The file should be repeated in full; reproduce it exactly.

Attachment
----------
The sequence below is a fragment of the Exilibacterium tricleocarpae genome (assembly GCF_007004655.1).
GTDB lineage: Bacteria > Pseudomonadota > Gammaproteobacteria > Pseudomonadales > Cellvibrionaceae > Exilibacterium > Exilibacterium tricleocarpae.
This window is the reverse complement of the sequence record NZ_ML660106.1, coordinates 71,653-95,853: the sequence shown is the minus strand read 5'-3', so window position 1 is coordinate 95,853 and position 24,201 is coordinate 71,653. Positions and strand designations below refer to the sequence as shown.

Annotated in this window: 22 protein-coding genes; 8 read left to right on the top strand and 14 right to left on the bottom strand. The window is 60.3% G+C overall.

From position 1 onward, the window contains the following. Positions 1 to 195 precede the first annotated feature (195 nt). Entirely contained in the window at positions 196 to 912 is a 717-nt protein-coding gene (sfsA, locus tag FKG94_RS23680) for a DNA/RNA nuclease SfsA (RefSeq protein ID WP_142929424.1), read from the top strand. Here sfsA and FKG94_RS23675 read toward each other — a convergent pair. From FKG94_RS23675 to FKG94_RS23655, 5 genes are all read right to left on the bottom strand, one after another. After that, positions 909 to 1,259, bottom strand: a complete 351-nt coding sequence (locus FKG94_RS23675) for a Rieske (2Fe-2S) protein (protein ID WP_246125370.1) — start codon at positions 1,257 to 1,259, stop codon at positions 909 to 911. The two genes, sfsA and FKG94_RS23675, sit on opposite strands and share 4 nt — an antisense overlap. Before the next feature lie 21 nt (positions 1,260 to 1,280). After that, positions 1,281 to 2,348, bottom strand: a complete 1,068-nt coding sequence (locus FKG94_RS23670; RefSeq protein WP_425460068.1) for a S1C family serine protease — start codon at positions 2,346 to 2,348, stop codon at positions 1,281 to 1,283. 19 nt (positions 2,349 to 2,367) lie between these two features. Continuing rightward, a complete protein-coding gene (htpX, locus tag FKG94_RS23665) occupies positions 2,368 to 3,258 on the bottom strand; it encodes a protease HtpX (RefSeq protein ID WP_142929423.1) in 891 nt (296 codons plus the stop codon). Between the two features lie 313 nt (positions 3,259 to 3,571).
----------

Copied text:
The sequence below is a fragment of the Exilibacterium tricleocarpae genome (assembly GCF_007004655.1).
GTDB lineage: Bacteria > Pseudomonadota > Gammaproteobacteria > Pseudomonadales > Cellvibrionaceae > Exilibacterium > Exilibacterium tricleocarpae.
This window is the reverse complement of the sequence record NZ_ML660106.1, coordinates 71,653-95,853: the sequence shown is the minus strand read 5'-3', so window position 1 is coordinate 95,853 and position 24,201 is coordinate 71,653. Positions and strand designations below refer to the sequence as shown.

Annotated in this window: 22 protein-coding genes; 8 read left to right on the top strand and 14 right to left on the bottom strand. The window is 60.3% G+C overall.

From position 1 onward, the window contains the following. Positions 1 to 195 precede the first annotated feature (195 nt). Entirely contained in the window at positions 196 to 912 is a 717-nt protein-coding gene (sfsA, locus tag FKG94_RS23680) for a DNA/RNA nuclease SfsA (RefSeq protein ID WP_142929424.1), read from the top strand. Here sfsA and FKG94_RS23675 read toward each other — a convergent pair. From FKG94_RS23675 to FKG94_RS23655, 5 genes are all read right to left on the bottom strand, one after another. After that, positions 909 to 1,259, bottom strand: a complete 351-nt coding sequence (locus FKG94_RS23675) for a Rieske (2Fe-2S) protein (protein ID WP_246125370.1) — start codon at positions 1,257 to 1,259, stop codon at positions 909 to 911. The two genes, sfsA and FKG94_RS23675, sit on opposite strands and share 4 nt — an antisense overlap. Before the next feature lie 21 nt (positions 1,260 to 1,280). After that, positions 1,281 to 2,348, bottom strand: a complete 1,068-nt coding sequence (locus FKG94_RS23670; RefSeq protein WP_425460068.1) for a S1C family serine protease — start codon at positions 2,346 to 2,348, stop codon at positions 1,281 to 1,283. 19 nt (positions 2,349 to 2,367) lie between these two features. Continuing rightward, a complete protein-coding gene (htpX, locus tag FKG94_RS23665) occupies positions 2,368 to 3,258 on the bottom strand; it encodes a protease HtpX (RefSeq protein ID WP_142929423.1) in 891 nt (296 codons plus the stop codon). Between the two features lie 313 nt (positions 3,259 to 3,571).